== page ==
But relations between the pair have proved far tenser than anticipated. On Wednesday, Hammond suggested that students could be excluded from the net migration target. "We are having conversations within government about the most appropriate way to record and address net migration," he told the Treasury select committee. The Chancellor, in common with many others, has long regarded the inclusion of students as an obstacle to growth. 

The following day Hammond was publicly rebuked by No.10. "Our position on who is included in the figures has not changed, and we are categorically not reviewing whether or not students are included," a spokesman said (as I reported in advance, May believes that the public would see this move as "a fix"). 

This is not the only clash in May's first 100 days. Hammond was aggrieved by the Prime Minister's criticisms of loose monetary policy (which forced No.10 to state that it "respects the independence of the Bank of England") and is resisting tougher controls on foreign takeovers. The Chancellor has also struck a more sceptical tone on the UK's economic prospects. "It is clear to me that the British people did not vote on June 23 to become poorer," he declared in his conference speech, a signal that national prosperity must come before control of immigration.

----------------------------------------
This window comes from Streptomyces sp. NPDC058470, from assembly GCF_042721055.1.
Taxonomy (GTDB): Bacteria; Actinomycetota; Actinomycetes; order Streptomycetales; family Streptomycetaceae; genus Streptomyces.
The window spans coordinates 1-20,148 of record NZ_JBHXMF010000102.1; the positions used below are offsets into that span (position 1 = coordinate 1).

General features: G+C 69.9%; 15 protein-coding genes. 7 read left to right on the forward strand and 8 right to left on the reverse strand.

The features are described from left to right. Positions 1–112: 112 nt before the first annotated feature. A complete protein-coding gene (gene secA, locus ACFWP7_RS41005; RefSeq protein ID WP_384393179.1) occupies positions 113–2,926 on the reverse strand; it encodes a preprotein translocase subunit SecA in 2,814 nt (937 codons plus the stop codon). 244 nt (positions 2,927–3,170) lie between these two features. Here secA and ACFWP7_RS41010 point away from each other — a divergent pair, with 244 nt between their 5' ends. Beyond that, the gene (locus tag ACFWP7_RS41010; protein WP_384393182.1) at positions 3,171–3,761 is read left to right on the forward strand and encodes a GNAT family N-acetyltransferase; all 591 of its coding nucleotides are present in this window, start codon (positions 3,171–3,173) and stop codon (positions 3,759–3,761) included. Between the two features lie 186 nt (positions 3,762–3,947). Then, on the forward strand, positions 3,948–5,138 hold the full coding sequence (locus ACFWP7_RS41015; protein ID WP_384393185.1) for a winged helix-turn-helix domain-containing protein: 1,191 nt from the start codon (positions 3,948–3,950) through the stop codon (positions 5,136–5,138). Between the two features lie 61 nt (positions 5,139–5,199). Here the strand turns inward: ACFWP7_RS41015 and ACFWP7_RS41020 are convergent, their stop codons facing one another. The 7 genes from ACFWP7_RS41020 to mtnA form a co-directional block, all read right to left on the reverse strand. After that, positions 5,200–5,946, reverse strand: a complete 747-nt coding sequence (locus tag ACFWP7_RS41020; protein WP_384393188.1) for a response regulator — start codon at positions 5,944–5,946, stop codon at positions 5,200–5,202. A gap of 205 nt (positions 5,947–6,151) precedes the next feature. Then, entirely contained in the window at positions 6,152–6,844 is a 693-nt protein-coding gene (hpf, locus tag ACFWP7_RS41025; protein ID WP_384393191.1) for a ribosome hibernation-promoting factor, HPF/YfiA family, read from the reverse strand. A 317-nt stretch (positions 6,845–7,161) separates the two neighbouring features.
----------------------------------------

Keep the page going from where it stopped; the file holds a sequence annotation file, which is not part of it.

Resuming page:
May and Hammond's relationship was never going to match the remarkable bond between David Cameron and George Osborne. But should relations worsen it risks becoming closer to that beween Gordon Brown and Alistair Darling. Like Hammond, Darling entered the Treasury as a calm technocrat and an ally of the PM. But the extraordinary circumstances of the financial crisis transformed him into a far more assertive figure.

In times of turmoil, there is an inevitable clash between political and economic priorities. As prime minister, Brown resisted talk of cuts for fear of the electoral consequences. But as chancellor, Darling was more concerned with the bottom line (backing a rise in VAT). By analogy, May is focused on the political imperative of controlling immigration, while Hammond is focused on the economic imperative of maintaining growth. If their relationship is to endure far tougher times they will soon need to find a middle way. 

George Eaton is political editor of the New Statesman.